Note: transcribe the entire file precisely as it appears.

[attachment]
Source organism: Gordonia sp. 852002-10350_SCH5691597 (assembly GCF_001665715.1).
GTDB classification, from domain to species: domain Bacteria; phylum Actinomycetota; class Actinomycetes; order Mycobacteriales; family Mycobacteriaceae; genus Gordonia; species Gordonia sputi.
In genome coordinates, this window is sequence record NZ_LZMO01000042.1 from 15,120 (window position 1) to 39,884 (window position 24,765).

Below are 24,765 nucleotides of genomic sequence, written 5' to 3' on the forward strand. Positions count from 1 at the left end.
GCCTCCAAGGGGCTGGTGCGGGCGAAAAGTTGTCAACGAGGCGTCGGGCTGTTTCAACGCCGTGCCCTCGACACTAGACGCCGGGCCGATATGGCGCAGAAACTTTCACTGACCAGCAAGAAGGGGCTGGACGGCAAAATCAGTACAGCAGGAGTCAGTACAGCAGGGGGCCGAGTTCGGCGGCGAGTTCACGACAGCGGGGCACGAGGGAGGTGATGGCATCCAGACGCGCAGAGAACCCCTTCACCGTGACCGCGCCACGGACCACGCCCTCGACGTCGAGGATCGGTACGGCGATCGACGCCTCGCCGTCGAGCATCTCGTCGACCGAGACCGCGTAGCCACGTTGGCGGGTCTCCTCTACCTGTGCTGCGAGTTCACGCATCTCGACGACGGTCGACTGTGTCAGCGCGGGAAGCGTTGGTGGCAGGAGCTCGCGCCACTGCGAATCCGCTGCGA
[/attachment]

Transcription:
Source organism: Gordonia sp. 852002-10350_SCH5691597 (assembly GCF_001665715.1).
GTDB classification, from domain to species: domain Bacteria; phylum Actinomycetota; class Actinomycetes; order Mycobacteriales; family Mycobacteriaceae; genus Gordonia; species Gordonia sputi.
In genome coordinates, this window is sequence record NZ_LZMO01000042.1 from 15,120 (window position 1) to 39,884 (window position 24,765).

Below are 24,765 nucleotides of genomic sequence, written 5' to 3' on the forward strand. Positions count from 1 at the left end.
GCCTCCAAGGGGCTGGTGCGGGCGAAAAGTTGTCAACGAGGCGTCGGGCTGTTTCAACGCCGTGCCCTCGACACTAGACGCCGGGCCGATATGGCGCAGAAACTTTCACTGACCAGCAAGAAGGGGCTGGACGGCAAAATCAGTACAGCAGGAGTCAGTACAGCAGGGGGCCGAGTTCGGCGGCGAGTTCACGACAGCGGGGCACGAGGGAGGTGATGGCATCCAGACGCGCAGAGAACCCCTTCACCGTGACCGCGCCACGGACCACGCCCTCGACGTCGAGGATCGGTACGGCGATCGACGCCTCGCCGTCGAGCATCTCGTCGACCGAGACCGCGTAGCCACGTTGGCGGGTCTCCTCTACCTGTGCTGCGAGTTCACGCATCTCGACGACGGTCGACTGTGTCAGCGCGGGAAGCGTTGGTGGCAGGAGCTCGCGCCACTGCGAATCCGCTGCGA